The international nuclear community continues to face the challenge of managing both the legacy waste and the new wastes that emerge from ongoing energy production. The UK is in the early stages of proposing a new convention for its nuclear industry, that is: waste minimisation through closely managing the radioactive source which creates the waste. This paper proposes a new technique (called waste and source material operability study (WASOP)) to qualitatively analyse a complex, waste‐producing system to minimise avoidable waste and thus increase the protection to the public and the environment.
WASOP critically considers the systemic impact of up and downstream facilities on the minimisation of nuclear waste in a facility. Based on the principles of HAZOP, the technique structures managers' thinking on the impact of mal‐operations in interlinking facilities in order to identify preventative actions to reduce the impact on waste production of those mal‐operations.'
WASOP was tested with a small group of experienced nuclear regulators and was found to support their qualitative examination of waste minimisation and help them to work towards developing a plan of action.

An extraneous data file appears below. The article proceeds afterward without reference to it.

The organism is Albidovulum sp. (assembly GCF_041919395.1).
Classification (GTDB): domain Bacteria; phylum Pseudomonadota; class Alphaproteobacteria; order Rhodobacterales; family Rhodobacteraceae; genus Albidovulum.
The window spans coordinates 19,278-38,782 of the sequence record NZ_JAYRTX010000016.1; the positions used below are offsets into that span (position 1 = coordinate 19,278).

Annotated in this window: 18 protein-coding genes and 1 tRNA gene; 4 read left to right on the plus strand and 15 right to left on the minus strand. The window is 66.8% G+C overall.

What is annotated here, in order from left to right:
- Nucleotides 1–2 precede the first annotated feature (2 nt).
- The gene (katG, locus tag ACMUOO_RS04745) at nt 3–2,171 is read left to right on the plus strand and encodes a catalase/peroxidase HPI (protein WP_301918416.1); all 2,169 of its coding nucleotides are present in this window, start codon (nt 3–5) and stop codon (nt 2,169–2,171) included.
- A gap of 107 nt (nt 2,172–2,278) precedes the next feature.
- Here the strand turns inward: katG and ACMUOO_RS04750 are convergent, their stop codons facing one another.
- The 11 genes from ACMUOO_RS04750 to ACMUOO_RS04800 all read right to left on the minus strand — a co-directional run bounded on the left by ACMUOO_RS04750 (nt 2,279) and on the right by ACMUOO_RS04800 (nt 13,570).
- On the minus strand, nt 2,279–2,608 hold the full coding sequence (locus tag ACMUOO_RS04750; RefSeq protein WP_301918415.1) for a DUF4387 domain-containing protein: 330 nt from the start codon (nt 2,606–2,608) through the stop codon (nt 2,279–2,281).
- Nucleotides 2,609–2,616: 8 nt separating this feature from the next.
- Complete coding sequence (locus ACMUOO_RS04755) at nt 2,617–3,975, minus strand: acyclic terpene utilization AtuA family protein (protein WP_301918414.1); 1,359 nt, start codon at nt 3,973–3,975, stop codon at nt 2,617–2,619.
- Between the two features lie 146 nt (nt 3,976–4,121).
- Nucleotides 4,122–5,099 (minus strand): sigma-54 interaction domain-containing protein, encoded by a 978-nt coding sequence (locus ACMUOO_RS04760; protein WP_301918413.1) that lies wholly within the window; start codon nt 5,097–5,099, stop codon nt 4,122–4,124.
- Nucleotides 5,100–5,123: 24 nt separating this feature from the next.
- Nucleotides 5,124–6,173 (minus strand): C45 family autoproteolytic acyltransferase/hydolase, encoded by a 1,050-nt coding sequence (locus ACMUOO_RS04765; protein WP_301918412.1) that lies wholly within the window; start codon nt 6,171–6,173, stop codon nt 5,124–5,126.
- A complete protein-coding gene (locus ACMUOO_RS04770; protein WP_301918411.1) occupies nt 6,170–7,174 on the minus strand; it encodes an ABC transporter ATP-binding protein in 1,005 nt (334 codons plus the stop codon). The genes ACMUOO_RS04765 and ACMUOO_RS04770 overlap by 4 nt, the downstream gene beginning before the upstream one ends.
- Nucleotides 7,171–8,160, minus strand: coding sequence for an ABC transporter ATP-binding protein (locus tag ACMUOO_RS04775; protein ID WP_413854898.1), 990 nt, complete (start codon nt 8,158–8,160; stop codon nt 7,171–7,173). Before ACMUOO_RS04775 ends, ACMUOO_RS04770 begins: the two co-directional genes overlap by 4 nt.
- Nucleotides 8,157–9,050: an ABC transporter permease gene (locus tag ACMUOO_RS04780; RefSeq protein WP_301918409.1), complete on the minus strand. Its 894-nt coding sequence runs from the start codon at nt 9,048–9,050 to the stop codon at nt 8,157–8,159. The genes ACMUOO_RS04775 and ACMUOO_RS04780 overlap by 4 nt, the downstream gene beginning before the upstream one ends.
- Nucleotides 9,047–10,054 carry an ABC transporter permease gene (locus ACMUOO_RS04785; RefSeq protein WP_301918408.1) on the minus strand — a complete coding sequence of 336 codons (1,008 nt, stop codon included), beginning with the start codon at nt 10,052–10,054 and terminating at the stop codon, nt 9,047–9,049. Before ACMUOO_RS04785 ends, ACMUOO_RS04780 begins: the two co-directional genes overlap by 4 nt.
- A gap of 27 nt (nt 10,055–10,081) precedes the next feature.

Given the newness of this convention, the wider methodology in which WASOP sits is still in development. However, this paper communicates the latest thinking from nuclear regulators on decision‐making methodology for supporting waste minimisation and is hoped to form part of future regulatory guidance. WASOP is believed to have widespread potential application to the minimisation of many other forms of waste, including that from other energy sectors and household/general waste.
Shaw, D. and Blundell, N. (2008), "WASOP, a qualitative methodology for waste minimization: Systems thinking, HAZOP principles and nuclear waste", International Journal of Energy Sector Management, Vol. 2 No. 2, pp. 231-251. https://doi.org/10.1108/17506220810883234Download as .RIS
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